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Mississippi Civil Rights Museum

Mississippi Civil Rights Museum

Located next to Mississippi’s history museum on a site that once housed the state fairgrounds and Capitol building, the complex combines two museums into one, using modern methods of exhibition.

One gallery is devoted to the 1961 Freedom Rides, with mugshots of riders lining the walls.

The center of the building is a soaring space called This Little Light of Mine, where images of civil rights heroes encircle a dramatic light sculpture that pulsates to gospel music. Click here for more info.

The Story

The museum, which has a companion Mississippi History Museum in the same building, tackles its thorny subject with sensitivity and eloquence. Though it doesn’t shy away from hard truths, the exhibits – including a series of small immersive theaters – resist simple narratives.

Several warning signs alert visitors to graphic content, but the museum doesn’t offer trigger warnings per se; the galleries and their harrowing stories of lynchings, marches, and speeches are gripping in their own right. The Emmett Till section, for example, is anchored by a theater narrated by Oprah Winfrey that recounts the 1955 kidnapping of the 14-year-old boy who was accused of flirting with a white grocery store clerk and his murder in the Tallahatchie River.

Other galleries explore the fallacy of “separate but equal.” A schoolroom setting, for instance, recreates a whites-only public school to illustrate pathetic attempts at integration; in another alcove, a touch screen allows you to browse files from the State Sovereignty Commission (the domestic CIA of its time), which kept records on people suspected of supporting desegregation.

The Experience

The museum is a vast collection of galleries and exhibits that tell the story of Mississippi’s civil rights history. Artifacts, films, and interactive displays take visitors on a journey from the Transatlantic slave trade to the modern civil rights movement.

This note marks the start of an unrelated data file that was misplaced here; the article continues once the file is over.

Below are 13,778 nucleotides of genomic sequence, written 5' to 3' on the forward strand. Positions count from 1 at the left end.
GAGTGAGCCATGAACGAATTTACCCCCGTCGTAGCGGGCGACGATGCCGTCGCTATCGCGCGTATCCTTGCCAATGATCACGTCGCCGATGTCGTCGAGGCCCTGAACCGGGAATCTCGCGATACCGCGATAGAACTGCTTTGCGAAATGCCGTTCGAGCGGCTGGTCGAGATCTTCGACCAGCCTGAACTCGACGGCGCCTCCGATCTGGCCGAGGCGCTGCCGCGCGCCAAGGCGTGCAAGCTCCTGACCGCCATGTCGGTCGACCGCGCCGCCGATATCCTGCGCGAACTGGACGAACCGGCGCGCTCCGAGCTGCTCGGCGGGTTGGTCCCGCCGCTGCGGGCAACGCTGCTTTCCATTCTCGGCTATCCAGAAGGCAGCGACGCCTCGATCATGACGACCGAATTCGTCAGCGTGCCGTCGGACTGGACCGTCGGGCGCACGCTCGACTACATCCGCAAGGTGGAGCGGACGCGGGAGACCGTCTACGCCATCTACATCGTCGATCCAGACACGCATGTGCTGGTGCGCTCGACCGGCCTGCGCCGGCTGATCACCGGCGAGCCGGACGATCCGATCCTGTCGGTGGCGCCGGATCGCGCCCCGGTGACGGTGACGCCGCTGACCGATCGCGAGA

The first gallery focuses on how African Americans built strong communities through family and church, despite oppression by white Mississippians. The second gallery examines how African American men fought in World War II and returned to segregated Mississippi determined to fight for equality.

The third gallery honors people who risked their lives for the civil rights movement. A dramatic light sculpture shines on a series of monuments to the victims of lynching. A theater features Oprah Winfrey as she narrates the 1955 murder of Emmett Till, a 14-year-old boy who was kidnapped and killed after flirting with a white grocery store clerk in a segregated Mississippi town. The murder ignited the modern civil rights movement. This article is worth reading.

The Artifacts

The museum’s eight galleries share the stories of struggle and hope that forged a movement that changed a state. Mugshots of Freedom Ride activists line one gallery; photos of black students linked arms in dignity during a sit-in; the doors of the Bryant Grocery, through which 14-year-old Emmett Till walked before being brutally murdered by racist shopkeepers.

The experience is powerful thanks to the specificity of its primary-sourced narratives and the ingenuity of the exhibits. The museum is a must-visit for anyone interested in civil rights history in the US.

In addition to educating visitors about the struggles of black Mississippians, it inspires action. The museum’s rotunda is where people gather to reflect and share their experiences. And the uplifting call of negro spirituals rings through its halls. An added bonus is the museum’s commitment to educating teachers. A National Endowment of the Humanities grant enables it to offer digital resources for classrooms.

The Location

The Mississippi Civil Rights Museum, along with the adjacent Museum of Mississippi History, opened on December 9, 2017. The first state-sponsored civil rights museum in America, it illuminates the sweep of Jackson’s tumultuous struggle for racial equality. Its eight interactive galleries, a mix of text, photographs, and artifacts that sometimes tip into cacophony, reveal layers of narratives ignored in broad-brush histories. They honor local activists whose role as “foot soldiers” is central to the story, and they highlight the impact of grassroots movements.

From shackles to mugshots, marches to speeches, the museum tells its stories with a bracing frankness that isn’t afraid to show the brutalities of racism and the courage of countless unsung heroes. It is a Jackson treasure that should not be missed. Browse the next article.

 

 

Driving directions from Surface Medic Exterior Cleaning to Mississippi Civil Rights Museum

Driving directions from Mississippi Civil Rights Museum to Mississippi Museum of Natural Science